Low Gear:

High Gear:

We are using these plastic clevis joints for the pivots. The linkage bar is manufactured and the photo interrupter stack and flag are 3d printed.

As far as putting out CAD we are not sure if we will be making another iteration on the design during the offseason implementing some of the things we have learned from actually assembling and running the modules for the first time on the robot. Either way CAD will certainly be up before the 2022 season begins.


Did you have any issues with the joints needing to swing out through the rotation of the lever? Do you just handle that by leaving enough play in the system?


On a philosophical level I wonder if what we are doing is really still “pure” enough to be considered “pure pursuit” haha, but that aside I’ll try to give an overview. Essentially it is a feed-forward path follower with a feed-back pure pursuit controller running on top of it:

  1. First, we generate a smooth path using a custom path planner. This computes smooth velocity profiles and does some basic acceleration limiting but we haven’t explored curvature related things yet.
  2. Based on the robot’s pose, we identify the closest smooth point on the path within our search window (which we prevent from ever extending backwards, effectively preventing the robot from traveling backwards along the path).
  3. Based on this closest point we grab the following information:
    a. Distance along the path from the start.
    b. Distance along the path from the end.
    c. The feed-forward velocity magnitude.
    d. The feed-forward velocity angle (for us this is essentially the pointing direction for our swerve modules).
    e. The robot heading goal (for us this is an independent degree of freedom).
  4. We then identify our look-ahead point, this is where the robot should be at any given time and is used to calculate the error used by the feed-back controller. The look-ahead point is defined as either the smooth point that is the look-ahead time away from our current position, or the “chase” point, whichever is closer to us and assuming neither are behind us. Where the chase point is where the robot should currently be located along the path based completely on the feed-forward values generated by the path planner. This (a) compensates for us drifting off of the path due to imperfections in the feed-forward controller and (b) keeps us moving along the path when we stop to touch points like in the bounce path.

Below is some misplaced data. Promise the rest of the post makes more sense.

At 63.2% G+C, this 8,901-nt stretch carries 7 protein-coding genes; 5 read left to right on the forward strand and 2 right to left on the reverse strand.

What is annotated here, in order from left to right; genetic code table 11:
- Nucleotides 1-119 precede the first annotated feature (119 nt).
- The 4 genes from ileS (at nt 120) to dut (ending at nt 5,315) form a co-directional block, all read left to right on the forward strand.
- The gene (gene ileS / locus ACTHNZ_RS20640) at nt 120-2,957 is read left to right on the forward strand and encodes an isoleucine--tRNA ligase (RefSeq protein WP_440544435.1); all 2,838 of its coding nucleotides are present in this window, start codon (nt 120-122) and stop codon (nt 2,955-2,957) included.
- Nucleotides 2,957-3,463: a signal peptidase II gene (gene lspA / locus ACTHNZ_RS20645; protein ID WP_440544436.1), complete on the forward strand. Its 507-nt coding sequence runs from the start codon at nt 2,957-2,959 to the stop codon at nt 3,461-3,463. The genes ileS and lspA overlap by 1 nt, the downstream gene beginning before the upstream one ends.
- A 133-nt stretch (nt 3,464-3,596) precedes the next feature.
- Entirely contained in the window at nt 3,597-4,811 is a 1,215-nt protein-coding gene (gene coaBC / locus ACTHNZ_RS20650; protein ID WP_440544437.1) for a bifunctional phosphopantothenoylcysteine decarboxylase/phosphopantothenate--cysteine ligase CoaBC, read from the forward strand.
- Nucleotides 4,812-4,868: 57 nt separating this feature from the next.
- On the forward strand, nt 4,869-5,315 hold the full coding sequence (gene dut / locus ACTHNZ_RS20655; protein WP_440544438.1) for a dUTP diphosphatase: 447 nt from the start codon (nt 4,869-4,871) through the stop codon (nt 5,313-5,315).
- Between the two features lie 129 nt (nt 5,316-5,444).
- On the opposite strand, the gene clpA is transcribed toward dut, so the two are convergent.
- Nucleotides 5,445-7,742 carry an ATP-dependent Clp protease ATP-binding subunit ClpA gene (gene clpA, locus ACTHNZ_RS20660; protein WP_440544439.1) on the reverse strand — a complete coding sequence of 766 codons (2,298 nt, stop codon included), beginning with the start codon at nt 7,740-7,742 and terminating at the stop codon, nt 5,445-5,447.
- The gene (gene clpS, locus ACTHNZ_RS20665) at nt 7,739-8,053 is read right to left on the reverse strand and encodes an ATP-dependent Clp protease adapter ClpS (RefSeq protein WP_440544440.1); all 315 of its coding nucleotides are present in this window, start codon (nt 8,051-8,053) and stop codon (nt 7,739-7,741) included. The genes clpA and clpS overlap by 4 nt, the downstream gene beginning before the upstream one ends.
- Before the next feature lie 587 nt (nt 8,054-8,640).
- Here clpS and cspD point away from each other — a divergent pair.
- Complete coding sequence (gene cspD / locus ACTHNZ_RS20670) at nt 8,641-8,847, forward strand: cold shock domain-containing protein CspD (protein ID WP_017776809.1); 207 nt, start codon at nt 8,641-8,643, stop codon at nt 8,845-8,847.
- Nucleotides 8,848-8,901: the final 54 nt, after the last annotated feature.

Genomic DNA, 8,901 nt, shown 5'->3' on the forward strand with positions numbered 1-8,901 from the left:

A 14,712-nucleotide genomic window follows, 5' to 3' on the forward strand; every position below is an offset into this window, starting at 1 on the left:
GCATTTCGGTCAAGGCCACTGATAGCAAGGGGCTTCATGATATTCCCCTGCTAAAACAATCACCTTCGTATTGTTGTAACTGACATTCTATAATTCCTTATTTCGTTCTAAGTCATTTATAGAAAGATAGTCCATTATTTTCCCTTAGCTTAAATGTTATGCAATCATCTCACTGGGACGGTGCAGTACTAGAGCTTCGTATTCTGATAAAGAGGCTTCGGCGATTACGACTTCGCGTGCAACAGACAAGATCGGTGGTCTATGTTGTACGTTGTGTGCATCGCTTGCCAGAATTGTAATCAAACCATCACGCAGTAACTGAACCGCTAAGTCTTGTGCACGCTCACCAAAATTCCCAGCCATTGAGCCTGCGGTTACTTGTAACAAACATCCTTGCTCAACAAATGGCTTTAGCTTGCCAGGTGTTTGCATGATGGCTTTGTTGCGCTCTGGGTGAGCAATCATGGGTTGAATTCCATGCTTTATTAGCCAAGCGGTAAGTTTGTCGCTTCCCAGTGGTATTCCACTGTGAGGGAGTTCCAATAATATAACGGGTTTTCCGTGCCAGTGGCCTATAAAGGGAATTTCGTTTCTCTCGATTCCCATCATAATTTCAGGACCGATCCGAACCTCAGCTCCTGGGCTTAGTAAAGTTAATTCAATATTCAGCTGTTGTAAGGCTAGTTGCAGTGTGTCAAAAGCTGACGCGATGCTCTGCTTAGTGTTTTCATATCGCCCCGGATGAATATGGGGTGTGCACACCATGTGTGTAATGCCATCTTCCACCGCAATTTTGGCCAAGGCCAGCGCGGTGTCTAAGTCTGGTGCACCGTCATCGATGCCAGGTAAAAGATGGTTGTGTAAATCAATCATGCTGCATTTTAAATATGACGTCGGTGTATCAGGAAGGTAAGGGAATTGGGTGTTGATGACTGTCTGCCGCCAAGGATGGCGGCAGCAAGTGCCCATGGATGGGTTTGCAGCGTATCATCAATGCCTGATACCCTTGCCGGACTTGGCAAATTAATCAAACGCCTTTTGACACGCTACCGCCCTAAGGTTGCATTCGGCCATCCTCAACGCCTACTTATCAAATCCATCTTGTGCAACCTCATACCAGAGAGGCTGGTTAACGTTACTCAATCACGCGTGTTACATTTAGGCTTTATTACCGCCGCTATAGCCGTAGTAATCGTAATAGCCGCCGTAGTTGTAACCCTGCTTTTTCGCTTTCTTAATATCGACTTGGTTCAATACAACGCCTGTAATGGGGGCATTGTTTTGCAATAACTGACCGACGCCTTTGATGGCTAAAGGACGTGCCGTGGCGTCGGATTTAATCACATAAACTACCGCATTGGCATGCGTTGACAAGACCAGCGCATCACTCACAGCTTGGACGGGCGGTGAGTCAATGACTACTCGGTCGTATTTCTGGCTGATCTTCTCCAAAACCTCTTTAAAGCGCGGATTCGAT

5. Once we have this look-ahead point we grab the following information:
    a. Distance error from the current pose to the look-ahead point.
    b. Pointing angle from the current pose to the look-ahead point (for us this is essentially the pointing direction for our swerve modules).
  6. Next, we have to do some conversions. The feed-forward velocity is in inches/s from the path planner and must be converted to our standardized non-dimensional drive command [0,1] based on the maximum ground velocity we can achieve. The distance error is in inches, and is “converted” into a non-dimensional drive command [0,1] by the PID controller. The independent heading error is “converted” from degrees to a non-dimensional rotation command [-1,1] by another PID controller.
  7. The feed-forward and feed-back drive commands are broken into their vector components using the feed-forward velocity angle and the feed-back pointing angle, respectively. They are then summed and the result is field-centric X and Y drive commands.
  8. These drive and rotation commands get passed to all of our TeleOp swerve commands. Downstream we are running in voltage compensation mode on the Falcons during auto and applying another linearizing feed-forward controller to convert the non-dimensional motor commands [-1,1] to non-dimensional motor power commands [-1,1] which scale linearly with motor RPM.

Let me know if you have any other questions!


The pivot bar is slotted on the side of the piston but is just a simple hole on the side of the shifter rod. This is because the shifter rod has a lot of wiggle inside of the shifter shaft, so when we slotted it the shifting became inconsistent as the joint would just slide back and forth in the slot due to in not being constrained concentrically to the shifter shaft. The hole instead of the slot at least makes the action consistent although technically we are pulling the shifter rod slightly out of concentricity. Hopefully that makes sense.


@ClayTownR has seen this before XD

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It’s a bit late now – but thank you so much for your reply! Nice to hear about the complexity of what you all are using.